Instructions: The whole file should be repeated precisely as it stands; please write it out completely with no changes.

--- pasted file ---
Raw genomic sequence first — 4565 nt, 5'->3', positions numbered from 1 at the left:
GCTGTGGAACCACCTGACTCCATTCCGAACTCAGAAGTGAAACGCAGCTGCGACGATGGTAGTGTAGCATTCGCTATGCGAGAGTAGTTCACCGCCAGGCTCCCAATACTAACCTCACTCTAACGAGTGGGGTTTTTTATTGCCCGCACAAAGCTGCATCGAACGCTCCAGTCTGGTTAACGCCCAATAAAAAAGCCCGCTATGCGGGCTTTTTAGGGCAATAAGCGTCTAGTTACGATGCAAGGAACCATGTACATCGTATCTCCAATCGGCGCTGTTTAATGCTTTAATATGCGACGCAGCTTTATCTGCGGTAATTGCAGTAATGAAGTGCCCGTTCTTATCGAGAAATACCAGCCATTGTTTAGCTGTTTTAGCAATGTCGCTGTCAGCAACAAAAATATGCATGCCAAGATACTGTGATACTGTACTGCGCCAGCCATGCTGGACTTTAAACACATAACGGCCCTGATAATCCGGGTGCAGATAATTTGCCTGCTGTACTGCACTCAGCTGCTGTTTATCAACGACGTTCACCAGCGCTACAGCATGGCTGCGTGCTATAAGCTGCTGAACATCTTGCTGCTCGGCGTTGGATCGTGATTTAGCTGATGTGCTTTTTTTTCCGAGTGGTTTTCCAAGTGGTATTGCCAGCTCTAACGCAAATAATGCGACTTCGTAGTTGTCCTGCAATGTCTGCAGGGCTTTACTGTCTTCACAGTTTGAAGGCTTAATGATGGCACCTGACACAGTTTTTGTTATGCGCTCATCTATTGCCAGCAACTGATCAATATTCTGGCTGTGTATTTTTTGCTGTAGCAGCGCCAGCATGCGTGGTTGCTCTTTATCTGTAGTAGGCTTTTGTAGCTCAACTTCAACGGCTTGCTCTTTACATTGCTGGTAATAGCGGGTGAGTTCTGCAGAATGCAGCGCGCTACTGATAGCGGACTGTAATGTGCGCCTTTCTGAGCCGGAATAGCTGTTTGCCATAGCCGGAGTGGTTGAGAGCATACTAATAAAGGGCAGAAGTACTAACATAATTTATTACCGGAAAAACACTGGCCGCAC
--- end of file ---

Raw genomic sequence first — 4565 nt, 5'->3', positions numbered from 1 at the left:
GCTGTGGAACCACCTGACTCCATTCCGAACTCAGAAGTGAAACGCAGCTGCGACGATGGTAGTGTAGCATTCGCTATGCGAGAGTAGTTCACCGCCAGGCTCCCAATACTAACCTCACTCTAACGAGTGGGGTTTTTTATTGCCCGCACAAAGCTGCATCGAACGCTCCAGTCTGGTTAACGCCCAATAAAAAAGCCCGCTATGCGGGCTTTTTAGGGCAATAAGCGTCTAGTTACGATGCAAGGAACCATGTACATCGTATCTCCAATCGGCGCTGTTTAATGCTTTAATATGCGACGCAGCTTTATCTGCGGTAATTGCAGTAATGAAGTGCCCGTTCTTATCGAGAAATACCAGCCATTGTTTAGCTGTTTTAGCAATGTCGCTGTCAGCAACAAAAATATGCATGCCAAGATACTGTGATACTGTACTGCGCCAGCCATGCTGGACTTTAAACACATAACGGCCCTGATAATCCGGGTGCAGATAATTTGCCTGCTGTACTGCACTCAGCTGCTGTTTATCAACGACGTTCACCAGCGCTACAGCATGGCTGCGTGCTATAAGCTGCTGAACATCTTGCTGCTCGGCGTTGGATCGTGATTTAGCTGATGTGCTTTTTTTTCCGAGTGGTTTTCCAAGTGGTATTGCCAGCTCTAACGCAAATAATGCGACTTCGTAGTTGTCCTGCAATGTCTGCAGGGCTTTACTGTCTTCACAGTTTGAAGGCTTAATGATGGCACCTGACACAGTTTTTGTTATGCGCTCATCTATTGCCAGCAACTGATCAATATTCTGGCTGTGTATTTTTTGCTGTAGCAGCGCCAGCATGCGTGGTTGCTCTTTATCTGTAGTAGGCTTTTGTAGCTCAACTTCAACGGCTTGCTCTTTACATTGCTGGTAATAGCGGGTGAGTTCTGCAGAATGCAGCGCGCTACTGATAGCGGACTGTAATGTGCGCCTTTCTGAGCCGGAATAGCTGTTTGCCATAGCCGGAGTGGTTGAGAGCATACTAATAAAGGGCAGAAGTACTAACATAATTTATTACCGGAAAAACACTGGCCGCAC